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You’re not the woman I married, and that’s okay. In fact, it’s what I hoped for.


I hoped that you and I would grow together, day by day, taking the complexities of life and learning how to simplify them.

I hoped that we would respect each other more, care for each other more, anticipate for each other more, during every day of our union—and that’s exactly what we are doing.

I had no reason to doubt that I would learn a little more about you every day, just as I had on the first day I met you. I knew you would continue to develop and learn more about yourself, your dreams and your passions, as we experienced life together.

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Our personal growth and our growth as a couple is both individual and a team effort. Watching and supporting you (while certainly being supported by you) has been rewarding on more levels than I can even explain.

Although I am a little older than you, I feel as though we came of age together. Once we became a team we were, and still are, equal partners on the playing field. We may handle different responsibilities (i.e. you send the Christmas cards and I take care of the recycling) but together we are a unit.

It started out with proving that our marriage could endure our crazy work schedules. I watched you work incredibly hard and graduate from a student into a nurse. You fought for those children you worked with, and by doing so, you realized that you wanted to help even more—that you were called to help pregnant women and mothers. And watching you realize your dreams has been a gift.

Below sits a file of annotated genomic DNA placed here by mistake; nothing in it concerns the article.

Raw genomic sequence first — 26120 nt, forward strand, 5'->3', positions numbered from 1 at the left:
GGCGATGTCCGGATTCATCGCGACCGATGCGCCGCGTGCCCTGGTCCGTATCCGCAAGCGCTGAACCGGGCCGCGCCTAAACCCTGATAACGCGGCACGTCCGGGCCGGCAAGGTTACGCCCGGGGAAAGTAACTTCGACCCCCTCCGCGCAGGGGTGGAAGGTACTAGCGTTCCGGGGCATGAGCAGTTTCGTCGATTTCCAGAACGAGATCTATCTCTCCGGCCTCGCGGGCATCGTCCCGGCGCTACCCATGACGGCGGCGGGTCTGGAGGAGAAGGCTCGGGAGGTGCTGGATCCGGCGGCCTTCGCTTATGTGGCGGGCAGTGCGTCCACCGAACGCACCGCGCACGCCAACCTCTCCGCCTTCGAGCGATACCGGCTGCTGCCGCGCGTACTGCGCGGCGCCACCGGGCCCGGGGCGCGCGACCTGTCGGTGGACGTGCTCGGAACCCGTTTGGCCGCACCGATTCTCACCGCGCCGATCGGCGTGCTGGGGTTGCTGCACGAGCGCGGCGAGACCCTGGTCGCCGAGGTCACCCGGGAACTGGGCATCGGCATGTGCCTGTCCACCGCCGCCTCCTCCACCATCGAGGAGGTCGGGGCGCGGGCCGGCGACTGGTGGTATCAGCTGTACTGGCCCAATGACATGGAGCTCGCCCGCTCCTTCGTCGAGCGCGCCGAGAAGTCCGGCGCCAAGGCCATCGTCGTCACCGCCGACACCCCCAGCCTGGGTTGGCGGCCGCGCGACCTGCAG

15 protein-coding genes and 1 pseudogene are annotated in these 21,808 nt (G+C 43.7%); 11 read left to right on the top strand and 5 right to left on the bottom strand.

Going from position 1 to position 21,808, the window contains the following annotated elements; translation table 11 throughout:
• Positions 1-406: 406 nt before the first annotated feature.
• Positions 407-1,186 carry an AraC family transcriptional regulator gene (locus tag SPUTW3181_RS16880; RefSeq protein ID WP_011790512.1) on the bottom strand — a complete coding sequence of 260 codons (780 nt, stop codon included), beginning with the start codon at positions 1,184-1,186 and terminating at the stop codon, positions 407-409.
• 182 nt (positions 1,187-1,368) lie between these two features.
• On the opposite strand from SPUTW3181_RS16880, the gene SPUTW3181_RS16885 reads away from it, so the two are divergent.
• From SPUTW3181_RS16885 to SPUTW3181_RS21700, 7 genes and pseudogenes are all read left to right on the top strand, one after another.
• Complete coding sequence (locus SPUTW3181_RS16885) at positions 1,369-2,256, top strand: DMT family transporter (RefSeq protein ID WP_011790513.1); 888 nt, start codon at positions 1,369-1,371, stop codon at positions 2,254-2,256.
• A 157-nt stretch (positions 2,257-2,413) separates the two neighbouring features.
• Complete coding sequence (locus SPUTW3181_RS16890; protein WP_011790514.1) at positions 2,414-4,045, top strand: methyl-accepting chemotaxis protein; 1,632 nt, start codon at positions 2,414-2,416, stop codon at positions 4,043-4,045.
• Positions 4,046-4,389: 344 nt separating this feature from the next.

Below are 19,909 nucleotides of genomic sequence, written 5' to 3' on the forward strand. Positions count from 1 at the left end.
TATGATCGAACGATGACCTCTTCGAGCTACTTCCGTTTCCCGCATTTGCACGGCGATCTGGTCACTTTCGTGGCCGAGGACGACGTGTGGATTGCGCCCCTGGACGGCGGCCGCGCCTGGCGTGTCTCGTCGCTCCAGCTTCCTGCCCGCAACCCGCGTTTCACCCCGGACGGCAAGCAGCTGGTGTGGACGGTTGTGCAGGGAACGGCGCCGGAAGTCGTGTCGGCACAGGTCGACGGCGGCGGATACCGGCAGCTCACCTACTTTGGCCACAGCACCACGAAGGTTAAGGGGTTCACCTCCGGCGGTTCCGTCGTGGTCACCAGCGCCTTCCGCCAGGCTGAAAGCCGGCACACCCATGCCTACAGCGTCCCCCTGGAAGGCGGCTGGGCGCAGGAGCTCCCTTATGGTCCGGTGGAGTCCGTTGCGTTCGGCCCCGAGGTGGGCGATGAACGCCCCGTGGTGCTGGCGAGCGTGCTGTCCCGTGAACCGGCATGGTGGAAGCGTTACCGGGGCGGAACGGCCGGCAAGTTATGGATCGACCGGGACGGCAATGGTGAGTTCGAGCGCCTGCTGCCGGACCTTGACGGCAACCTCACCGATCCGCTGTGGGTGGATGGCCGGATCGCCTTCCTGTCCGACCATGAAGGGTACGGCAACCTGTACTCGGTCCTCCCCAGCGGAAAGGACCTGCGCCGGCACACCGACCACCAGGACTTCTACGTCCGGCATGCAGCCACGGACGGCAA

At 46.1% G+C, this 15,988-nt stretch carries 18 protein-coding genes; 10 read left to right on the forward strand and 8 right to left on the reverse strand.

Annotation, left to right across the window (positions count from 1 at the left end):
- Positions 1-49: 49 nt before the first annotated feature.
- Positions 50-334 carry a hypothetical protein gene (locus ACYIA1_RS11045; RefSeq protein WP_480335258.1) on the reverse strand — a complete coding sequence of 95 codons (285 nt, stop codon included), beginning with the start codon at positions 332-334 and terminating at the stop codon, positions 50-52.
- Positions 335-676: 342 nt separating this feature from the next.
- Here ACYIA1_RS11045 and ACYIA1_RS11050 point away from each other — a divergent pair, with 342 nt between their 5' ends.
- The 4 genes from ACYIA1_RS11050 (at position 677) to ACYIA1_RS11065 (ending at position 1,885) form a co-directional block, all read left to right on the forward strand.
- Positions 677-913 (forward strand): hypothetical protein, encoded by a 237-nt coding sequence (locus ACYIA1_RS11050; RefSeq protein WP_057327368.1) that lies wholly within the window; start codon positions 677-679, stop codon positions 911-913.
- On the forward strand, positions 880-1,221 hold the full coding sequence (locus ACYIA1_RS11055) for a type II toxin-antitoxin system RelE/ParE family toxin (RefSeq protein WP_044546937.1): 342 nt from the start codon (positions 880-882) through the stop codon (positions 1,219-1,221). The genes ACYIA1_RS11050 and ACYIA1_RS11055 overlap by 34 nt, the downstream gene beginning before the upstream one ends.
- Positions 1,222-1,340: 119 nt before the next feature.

Then we split our lives in half with the arrival of our daughter. You changed jobs and shifted into midwifery—helping all the ladies have all the babies. You were growing, chasing the idea that you could do better, help more, make it ‘further upstream’ to maximize your impact. We wondered if we could manage it all, handle it all.

Now, look at us. Now, we somehow juggle 3 1/2 jobs between the two of us while somehow also keeping track of three kids and a dog.

(We’re pretty awesome, BTW.)

Your ‘voice’ has grown, developed, matured. You are not the same woman I married, and I couldn’t be more proud of you.

You’ve started to reserve parts of yourself for when you need it and by doing so, not giving all of yourself away.

You’ve learned how to say no to things that distract you from what you value.

You’ve also learned that my dance moves are actually as fly as I have been telling you they are—admit it, I am basically JT. ?

You’ll look in the mirror after a shower and ask me “Am I still beautiful?” Of course you are, my love. I’ll say it right here right now—your body is not the same as it was when we got married, and neither is mine. I don’t want it to be.

It wouldn’t be representative of how you’ve become a mother three times over. You better believe that if I had a chance to show any scars I got from childbirth I’d be showing those bad boys off on Instagram every chance I got. I love your body. I always will.

The times I have cherished most with you are those quiet morning moments when we have five minutes to ourselves to wake up, talk and connect. You may think I miss you taking an hour to get ready for some fancy night out (ahem)—but, spoiler alert—I don’t at all.

I love going out with you, no matter whether you perfectly curl your hair or throw it up using one of the kid’s hair ties. I’ll continue to kick my (still) horrendous game and make you laugh.

You’re not the woman I married and I couldn’t be happier about that.

Because I love you today for who you are and I’ll love you tomorrow for the woman you will be. Just promise me that the only thing that won’t change is how much you love me (and my ‘JT-like’ dance moves).

Try this: Write down your name and those of your parents and then your children. Then locate each letter of each name on the keyboard and note if it is located on the left or right side (use T, G and B as the middle line).

There should be more left-side letters in yours and your parents' names and more right-side letters in each of your children's names. Weird, huh? That's what some scientists thought, too, so they set out to determine why and discovered a similar pattern across five languages.

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